Online course in Science, Engineering & Maths

Survival Statistics: Secrets for Demystifying Numbers

Learn to evaluate risk, make useful approximations and more rational decisions with this online course on statistics.

Survival Statistics: Secrets for Demystifying Numbers

  • Duration 3 weeks
  • Weekly study 3 hours
  • Learn Free
  • Extra benefits From $54 Find out more

Explain statistical myths and uncover the world of statistics around you

Is it safe to eat red meat? How seriously should you take the latest opinion poll on an upcoming election? We are constantly bombarded with information on what we can and can’t do based on statistics. Your ability to answer and respond to statistical questions can affect your health, happiness, job, and understanding of the world around you.

On this course, you will learn to understand statistical claims so you can make more rational decisions. You will also learn how to answer hard numerical questions and use approximations to calculate the risk of chance.

Download video: standard

Skip to 0 minutes and 5 secondsWay back in a previous century, I moved out of my university dormitory and into a flat, where, horror of horrors, I was expected to cook. My mother-- bless her soul-- supported this new adventure by getting me something called the Campus Survival Cookbook. This little masterpiece introduced me to advanced culinary techniques such as washing hands before cooking. Closing the oven door during cooking. And cleaning up after cooking. As you can see, I survived the ordeal. Although, only until now, when the question shifts to how many of us can survive the bewildering barrage of numerical claims and counterclaims that assault us on a daily basis in the modern world? In fact, some of these numbers are worse than just confusing.

Skip to 0 minutes and 51 secondsOften, they're willfully diabolical, specifically created to lead us astray. This course will make you savvy and smart about numbers. But it's not about statistical techniques. There are many good courses out there for that. This course is about not getting fooled by numbers. We look at common tricks for either exaggerating or downplaying the sizes of numbers. We'll cover the perils and pitfalls, as well as the positive potential for public opinion surveys and election prediction. And we'll examine the special issues that arise when we confront rare events-- for example, when we try to predict terrorist attacks. Or to react to a positive HIV test. Together, we'll unleash your common sense. And we'll have a whale of a time along the way.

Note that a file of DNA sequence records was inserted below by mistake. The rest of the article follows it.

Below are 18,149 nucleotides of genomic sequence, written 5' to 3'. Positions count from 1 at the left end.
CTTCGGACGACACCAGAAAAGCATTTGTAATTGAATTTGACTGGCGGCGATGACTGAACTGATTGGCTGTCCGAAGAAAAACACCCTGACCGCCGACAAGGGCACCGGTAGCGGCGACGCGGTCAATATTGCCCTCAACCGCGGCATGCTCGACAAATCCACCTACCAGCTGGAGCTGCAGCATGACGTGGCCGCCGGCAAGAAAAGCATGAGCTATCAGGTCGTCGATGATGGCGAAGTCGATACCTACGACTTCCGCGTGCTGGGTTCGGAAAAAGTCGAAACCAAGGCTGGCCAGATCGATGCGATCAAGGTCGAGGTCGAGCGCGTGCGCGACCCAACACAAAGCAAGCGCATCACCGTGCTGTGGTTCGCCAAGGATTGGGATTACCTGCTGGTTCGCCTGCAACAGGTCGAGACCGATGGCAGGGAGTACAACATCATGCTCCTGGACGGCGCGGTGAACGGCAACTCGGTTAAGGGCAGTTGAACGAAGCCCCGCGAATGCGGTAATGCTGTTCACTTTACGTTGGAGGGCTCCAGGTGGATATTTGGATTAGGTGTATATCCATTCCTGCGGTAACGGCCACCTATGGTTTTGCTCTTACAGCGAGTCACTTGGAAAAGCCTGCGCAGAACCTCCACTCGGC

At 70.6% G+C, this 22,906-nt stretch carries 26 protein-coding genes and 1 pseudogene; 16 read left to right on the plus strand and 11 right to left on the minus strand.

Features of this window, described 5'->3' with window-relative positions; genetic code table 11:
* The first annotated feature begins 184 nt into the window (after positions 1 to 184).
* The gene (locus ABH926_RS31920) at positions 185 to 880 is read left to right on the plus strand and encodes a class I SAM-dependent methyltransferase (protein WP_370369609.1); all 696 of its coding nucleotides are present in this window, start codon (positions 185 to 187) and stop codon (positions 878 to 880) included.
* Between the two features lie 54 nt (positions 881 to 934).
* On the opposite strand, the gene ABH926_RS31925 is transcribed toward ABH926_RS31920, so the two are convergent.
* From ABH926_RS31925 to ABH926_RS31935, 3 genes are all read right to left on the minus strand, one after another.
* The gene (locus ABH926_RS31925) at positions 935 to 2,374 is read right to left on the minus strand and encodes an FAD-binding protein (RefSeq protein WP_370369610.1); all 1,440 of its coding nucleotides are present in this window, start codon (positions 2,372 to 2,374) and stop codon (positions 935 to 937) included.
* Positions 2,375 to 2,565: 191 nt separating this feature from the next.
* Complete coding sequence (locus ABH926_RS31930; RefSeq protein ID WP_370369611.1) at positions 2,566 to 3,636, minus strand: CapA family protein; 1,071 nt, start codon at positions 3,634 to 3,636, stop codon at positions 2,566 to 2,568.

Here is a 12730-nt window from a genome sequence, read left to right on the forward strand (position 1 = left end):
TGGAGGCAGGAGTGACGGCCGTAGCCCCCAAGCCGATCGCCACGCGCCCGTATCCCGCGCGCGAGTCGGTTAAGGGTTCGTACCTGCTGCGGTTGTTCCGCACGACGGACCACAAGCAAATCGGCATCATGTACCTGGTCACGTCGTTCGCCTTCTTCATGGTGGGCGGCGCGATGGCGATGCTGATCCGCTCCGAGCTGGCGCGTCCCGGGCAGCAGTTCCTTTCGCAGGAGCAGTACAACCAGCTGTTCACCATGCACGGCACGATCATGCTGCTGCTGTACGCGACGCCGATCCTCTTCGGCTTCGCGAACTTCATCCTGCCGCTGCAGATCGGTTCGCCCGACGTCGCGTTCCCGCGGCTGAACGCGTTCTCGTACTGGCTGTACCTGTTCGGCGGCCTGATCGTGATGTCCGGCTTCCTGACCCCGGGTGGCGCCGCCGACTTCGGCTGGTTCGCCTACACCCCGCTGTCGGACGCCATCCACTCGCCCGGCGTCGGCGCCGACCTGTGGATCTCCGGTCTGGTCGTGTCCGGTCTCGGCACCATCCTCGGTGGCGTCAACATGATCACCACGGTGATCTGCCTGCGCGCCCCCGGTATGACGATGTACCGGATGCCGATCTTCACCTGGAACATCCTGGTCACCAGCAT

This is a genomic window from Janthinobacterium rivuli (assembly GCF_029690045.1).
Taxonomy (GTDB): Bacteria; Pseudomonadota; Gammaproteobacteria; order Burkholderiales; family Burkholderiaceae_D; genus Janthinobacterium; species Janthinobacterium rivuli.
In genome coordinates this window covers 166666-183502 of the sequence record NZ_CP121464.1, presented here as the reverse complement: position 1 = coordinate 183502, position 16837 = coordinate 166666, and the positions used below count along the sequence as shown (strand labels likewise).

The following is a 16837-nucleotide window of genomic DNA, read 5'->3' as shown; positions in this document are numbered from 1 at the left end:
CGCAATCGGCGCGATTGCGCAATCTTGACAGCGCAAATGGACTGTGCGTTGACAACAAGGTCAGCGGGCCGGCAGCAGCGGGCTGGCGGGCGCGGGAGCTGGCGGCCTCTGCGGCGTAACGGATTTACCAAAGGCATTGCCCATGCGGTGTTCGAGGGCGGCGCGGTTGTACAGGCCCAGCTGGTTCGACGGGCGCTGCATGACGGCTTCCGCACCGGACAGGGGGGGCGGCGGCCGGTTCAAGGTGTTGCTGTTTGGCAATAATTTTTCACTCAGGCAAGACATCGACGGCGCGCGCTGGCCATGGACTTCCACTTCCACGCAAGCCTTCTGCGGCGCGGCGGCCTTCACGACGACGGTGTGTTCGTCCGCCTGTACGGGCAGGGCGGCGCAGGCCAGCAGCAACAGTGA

Skip to 1 minute and 43 secondsJoin me for survival statistics-- secrets for demystifying numbers.

What topics will you cover?

  1. Absolute and relative risks: Health scares and other confusion over percentages
  2. Surveys: What they are good for and when they go wrong
  3. Rare events and false positives with applications to HIV testing and the detection of terrorists

When would you like to start?

Most FutureLearn courses run multiple times. Every run of a course has a set start date but you can join it and work through it after it starts. Find out more

What will you achieve?

By the end of the course, you'll be able to...

  • Evaluate risk statements, always maintaining sharp distinctions between absolute and relative risk
  • Calculate and interpret the chances of rare events and modify these calculations in response to new information.
  • Critically evaluate survey results and engage in fruitful debate about survey findings.
  • Identify and inoculate yourself against common data manipulation tricks

Who is the course for?

This course is for anyone who is curious about the world and has an interest in statistics.

This online course has been developed thanks to the support of the Bedford Society, the society for alumni and former staff of Bedford College, one of the founding colleges of Royal Holloway and Bedford New College.

Who will you learn with?

Michael Spagat

Michael Spagat

Royal Holloway University of London economics professor mainly studying war - including measurement and memory of war deaths, (possible) decline of war and fabrication in survey data from war zones

Who developed the course?

Queen Victoria presided over the grand opening of Royal Holloway in 1886. Since then the College has continued to grow in size and status to become one of the top research-led institutions in the UK.

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